8243262473_29fd1a62e7_o“Whoa,” I’d told my lab group. “Shouldn’t we say a few words or something? I mean, this is her face here. People used to recognize that face. She used to smile with it.”

My comments, of course, went unheeded. Not, as I must point out, because my lab group members are heartless, cold scientists. The field of medicine is like any other: a business. There are procedures you follow to achieve certain ends, and in medicine, emotion is not a part of the procedure. In fact, emotion can get in the way of what is at stake, particularly when it comes to cutting into some body.

So, while my team members were sawing and hammering at Agatha’s skull, I sat back. This body was someone—maybe not anymore, but once. She had lips and hair, fingernails painted dark, dark blue. This brain worked for Agatha her entire life, and here we were in our lives, making use of the parts she no longer needed.

Before long I succumbed to the joking, the poking, casual words exchanged over Agatha’s exposed parts. I made cuts, removed the top of her skull—skin and hair attached—and then her brain. Because what else can you do?  We all have a purpose in life, and each of them has certain rules of the game. To win at anything, you have to play by them.

Different people are cut out for different endeavors. For instance, I don’t have a competitive bone in my body, and things like team sports have never been my friend. Other people are artists, and they might be horrified at the dry science and anatomy of medical school. At first, I felt like I fell into such a category. All my life I’ve been a writer, a wanderer, a yogi. And yet I was keenly aware of the underpinnings of human functioning, the intricate pathways that made our amazing machinery operate, and I was fascinated by the ways it could go wrong. But when I started medical school this year, the two sides of me didn’t want to meet. It felt like I was trying to lead two lives at once: one was scientific, rigorously pursuing logical explanations for phenomena that the other life, the yogi, felt and experienced.

Every person is looking for the same things in life—fulfillment, answers—but in different ways. The yogi seeks transcendence, liberation from the external stimuli to understand the patterns of existence. A doctor pursues scientific explanation for how things work, and understanding on such a minute scale the details of human functioning allows a doctor insights into the bigger picture—why we’re here, why we act the way we do. One is a top-down approach, where the other is bottom-up: two means to the same end.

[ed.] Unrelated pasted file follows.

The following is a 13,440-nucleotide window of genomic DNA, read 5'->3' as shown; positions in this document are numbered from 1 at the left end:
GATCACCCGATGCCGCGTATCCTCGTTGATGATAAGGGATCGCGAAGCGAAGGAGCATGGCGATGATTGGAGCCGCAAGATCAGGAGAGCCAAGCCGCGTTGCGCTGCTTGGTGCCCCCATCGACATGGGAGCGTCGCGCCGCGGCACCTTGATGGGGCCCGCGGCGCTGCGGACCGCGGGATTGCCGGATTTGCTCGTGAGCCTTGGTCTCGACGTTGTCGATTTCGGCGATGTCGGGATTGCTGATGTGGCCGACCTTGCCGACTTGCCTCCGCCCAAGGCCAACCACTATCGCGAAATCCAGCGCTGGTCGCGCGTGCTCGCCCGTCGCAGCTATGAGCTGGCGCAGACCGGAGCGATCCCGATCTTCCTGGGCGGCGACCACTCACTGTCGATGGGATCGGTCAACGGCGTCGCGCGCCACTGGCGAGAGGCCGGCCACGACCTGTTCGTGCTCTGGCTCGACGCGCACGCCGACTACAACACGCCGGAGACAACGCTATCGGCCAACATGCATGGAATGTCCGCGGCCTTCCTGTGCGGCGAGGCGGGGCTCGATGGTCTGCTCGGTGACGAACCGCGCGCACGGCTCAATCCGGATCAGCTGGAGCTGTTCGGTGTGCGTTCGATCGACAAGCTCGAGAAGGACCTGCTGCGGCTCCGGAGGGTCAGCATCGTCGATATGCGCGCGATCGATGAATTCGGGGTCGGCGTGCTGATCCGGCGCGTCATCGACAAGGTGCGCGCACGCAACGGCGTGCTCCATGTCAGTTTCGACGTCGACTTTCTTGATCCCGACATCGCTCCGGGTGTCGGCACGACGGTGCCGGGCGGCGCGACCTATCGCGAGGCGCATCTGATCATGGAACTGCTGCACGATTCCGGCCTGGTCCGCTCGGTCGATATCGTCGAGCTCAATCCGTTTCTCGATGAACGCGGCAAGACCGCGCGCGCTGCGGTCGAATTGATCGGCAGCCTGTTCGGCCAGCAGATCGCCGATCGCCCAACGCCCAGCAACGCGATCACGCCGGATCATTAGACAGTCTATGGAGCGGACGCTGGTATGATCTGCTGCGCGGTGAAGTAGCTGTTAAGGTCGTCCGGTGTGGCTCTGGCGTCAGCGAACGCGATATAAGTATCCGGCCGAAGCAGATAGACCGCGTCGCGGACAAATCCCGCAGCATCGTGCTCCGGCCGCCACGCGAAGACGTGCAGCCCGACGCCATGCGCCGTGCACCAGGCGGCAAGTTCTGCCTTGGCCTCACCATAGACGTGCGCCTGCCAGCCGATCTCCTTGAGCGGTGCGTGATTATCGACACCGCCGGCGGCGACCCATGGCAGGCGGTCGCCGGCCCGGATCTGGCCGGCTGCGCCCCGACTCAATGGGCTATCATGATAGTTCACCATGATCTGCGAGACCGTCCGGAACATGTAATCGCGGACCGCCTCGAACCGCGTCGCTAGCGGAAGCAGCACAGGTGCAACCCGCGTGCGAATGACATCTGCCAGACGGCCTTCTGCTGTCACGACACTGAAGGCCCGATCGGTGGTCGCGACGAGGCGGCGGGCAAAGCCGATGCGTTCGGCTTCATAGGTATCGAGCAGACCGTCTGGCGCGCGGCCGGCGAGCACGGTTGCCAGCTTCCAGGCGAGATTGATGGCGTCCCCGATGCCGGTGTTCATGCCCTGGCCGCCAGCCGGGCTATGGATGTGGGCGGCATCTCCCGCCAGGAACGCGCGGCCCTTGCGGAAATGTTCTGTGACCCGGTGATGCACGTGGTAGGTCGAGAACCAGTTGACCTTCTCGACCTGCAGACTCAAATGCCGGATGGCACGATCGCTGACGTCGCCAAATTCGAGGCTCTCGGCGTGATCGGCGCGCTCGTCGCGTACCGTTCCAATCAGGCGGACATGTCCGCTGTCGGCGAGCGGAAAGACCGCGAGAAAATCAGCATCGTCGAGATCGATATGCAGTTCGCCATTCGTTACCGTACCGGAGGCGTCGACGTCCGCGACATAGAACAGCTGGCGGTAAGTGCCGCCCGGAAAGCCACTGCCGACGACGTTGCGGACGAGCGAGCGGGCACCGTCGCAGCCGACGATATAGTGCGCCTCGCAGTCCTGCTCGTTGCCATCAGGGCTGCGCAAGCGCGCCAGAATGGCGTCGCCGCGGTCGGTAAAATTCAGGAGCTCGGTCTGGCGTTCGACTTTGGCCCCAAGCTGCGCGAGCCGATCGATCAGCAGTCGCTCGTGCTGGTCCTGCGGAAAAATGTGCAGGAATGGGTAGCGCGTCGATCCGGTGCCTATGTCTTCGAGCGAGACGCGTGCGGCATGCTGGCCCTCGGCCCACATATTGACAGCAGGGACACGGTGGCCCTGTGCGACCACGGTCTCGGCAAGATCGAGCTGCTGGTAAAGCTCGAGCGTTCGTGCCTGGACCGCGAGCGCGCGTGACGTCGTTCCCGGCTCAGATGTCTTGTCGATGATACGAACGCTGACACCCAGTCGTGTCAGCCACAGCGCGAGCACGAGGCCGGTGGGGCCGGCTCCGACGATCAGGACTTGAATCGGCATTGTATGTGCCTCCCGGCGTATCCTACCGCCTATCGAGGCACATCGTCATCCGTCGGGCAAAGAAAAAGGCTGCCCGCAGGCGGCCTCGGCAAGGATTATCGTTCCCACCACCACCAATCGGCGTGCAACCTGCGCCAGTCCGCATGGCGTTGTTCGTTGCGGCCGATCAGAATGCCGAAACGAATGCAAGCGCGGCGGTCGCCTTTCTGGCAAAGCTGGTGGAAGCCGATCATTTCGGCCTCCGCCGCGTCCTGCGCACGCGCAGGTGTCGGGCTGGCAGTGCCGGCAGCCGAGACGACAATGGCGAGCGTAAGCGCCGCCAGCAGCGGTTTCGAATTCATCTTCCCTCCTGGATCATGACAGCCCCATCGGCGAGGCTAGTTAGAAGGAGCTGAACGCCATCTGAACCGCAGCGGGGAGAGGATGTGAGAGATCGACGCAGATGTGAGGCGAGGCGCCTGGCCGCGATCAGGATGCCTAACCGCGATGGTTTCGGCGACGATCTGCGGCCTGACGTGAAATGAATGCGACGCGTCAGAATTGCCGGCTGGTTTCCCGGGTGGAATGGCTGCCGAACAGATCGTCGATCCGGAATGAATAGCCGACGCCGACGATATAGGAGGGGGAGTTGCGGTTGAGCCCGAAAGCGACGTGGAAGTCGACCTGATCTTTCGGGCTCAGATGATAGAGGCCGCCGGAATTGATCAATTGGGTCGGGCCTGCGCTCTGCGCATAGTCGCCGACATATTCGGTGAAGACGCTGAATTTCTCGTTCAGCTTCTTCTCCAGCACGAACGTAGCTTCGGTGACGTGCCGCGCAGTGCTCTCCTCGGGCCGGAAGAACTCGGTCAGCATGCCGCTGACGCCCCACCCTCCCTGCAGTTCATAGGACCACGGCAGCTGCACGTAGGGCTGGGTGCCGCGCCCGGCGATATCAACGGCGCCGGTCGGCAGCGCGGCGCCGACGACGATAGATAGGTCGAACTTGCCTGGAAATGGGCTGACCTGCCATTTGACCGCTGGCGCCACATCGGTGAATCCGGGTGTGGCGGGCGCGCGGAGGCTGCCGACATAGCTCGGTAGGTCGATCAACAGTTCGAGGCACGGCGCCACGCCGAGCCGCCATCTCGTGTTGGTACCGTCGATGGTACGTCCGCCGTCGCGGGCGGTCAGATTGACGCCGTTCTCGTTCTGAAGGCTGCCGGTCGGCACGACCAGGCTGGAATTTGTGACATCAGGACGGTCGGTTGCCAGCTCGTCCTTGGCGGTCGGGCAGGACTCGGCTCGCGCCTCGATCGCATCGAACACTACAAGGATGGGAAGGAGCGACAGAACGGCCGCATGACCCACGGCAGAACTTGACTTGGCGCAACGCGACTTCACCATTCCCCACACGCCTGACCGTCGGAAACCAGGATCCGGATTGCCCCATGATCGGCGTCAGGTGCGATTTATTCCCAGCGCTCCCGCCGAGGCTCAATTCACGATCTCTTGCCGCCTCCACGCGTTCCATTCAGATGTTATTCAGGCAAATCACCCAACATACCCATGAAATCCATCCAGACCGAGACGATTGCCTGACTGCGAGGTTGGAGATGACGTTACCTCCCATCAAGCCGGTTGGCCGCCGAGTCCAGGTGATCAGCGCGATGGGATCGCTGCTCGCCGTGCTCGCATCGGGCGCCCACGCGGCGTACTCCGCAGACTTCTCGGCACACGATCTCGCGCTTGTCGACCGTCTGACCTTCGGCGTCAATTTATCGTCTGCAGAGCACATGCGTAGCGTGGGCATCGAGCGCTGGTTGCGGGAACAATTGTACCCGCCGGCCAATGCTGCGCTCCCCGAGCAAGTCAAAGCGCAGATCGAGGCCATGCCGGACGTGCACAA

We can’t fight who we are, and we can’t fight destiny. I come from a legacy of physicians, and for the longest time I resisted falling in line with the rest of the family. I wanted to be an artist, to be different. I scoffed at their reductivist views of life and the world. But after taking the year after graduation to travel the world, write, and teach yoga, I realized there was something more that was calling, another layer to my purpose, and the longer I waited, the harder it was to ignore. I was meant to be a doctor, and I realized that having an art-loving yogi inside my white coat would only add to the potentials afforded by either field alone.

I’m not saying it hasn’t been difficult. Medical school is so busy that I find myself desperate for time to exercise my creative passions, and every day I am surrounded by types who are quite different from those that I am used to surrounding myself with. It is a strong lesson for me to appreciate the nuances of the medical field and the very different sorts of people who are attracted to it, all while maintaining my own distinct identity. But despite the setbacks, being the oddball has proven to be a boon.

In that frigid anatomy lab, with gloved hands trembling and the stench of formaldehyde a thick cloud overhead, I took hold of the scalpel and looked Agatha dead in the face. I made an incision here, one more there, and with a little help from my friends retracted Agatha’s brain from her skull. The artist was there, though, so much so that the whole time I was handling Agatha’s brain my own was shouting reassurances at me, coaching me to breathe deep and slow and not to stop.

Future docs!

Future docs!

Throughout the cool callousness and analysis, the artist in me is able to tap into the bigger picture behind all the parts, pathways, labels, and medical jargon to realize that it’s all part of a greater effort. Day by day, through the collective efforts of different individuals in their different roles, we fill in the picture of what it means to be human, what it means to be alive, and why we’re here in the first place. We play our roles to keep moving forward, toward that light at the end of the tunnel that some call God. When a road block arises—say, a brain—you take a deep breath and remove it. You may be revolted,  but gradually you grow accustomed to the change. Poke it, appreciate it, and learn from it. Give thanks for the path you are on, and keep heading forward. In our own ways, it’s what we are all meant to do.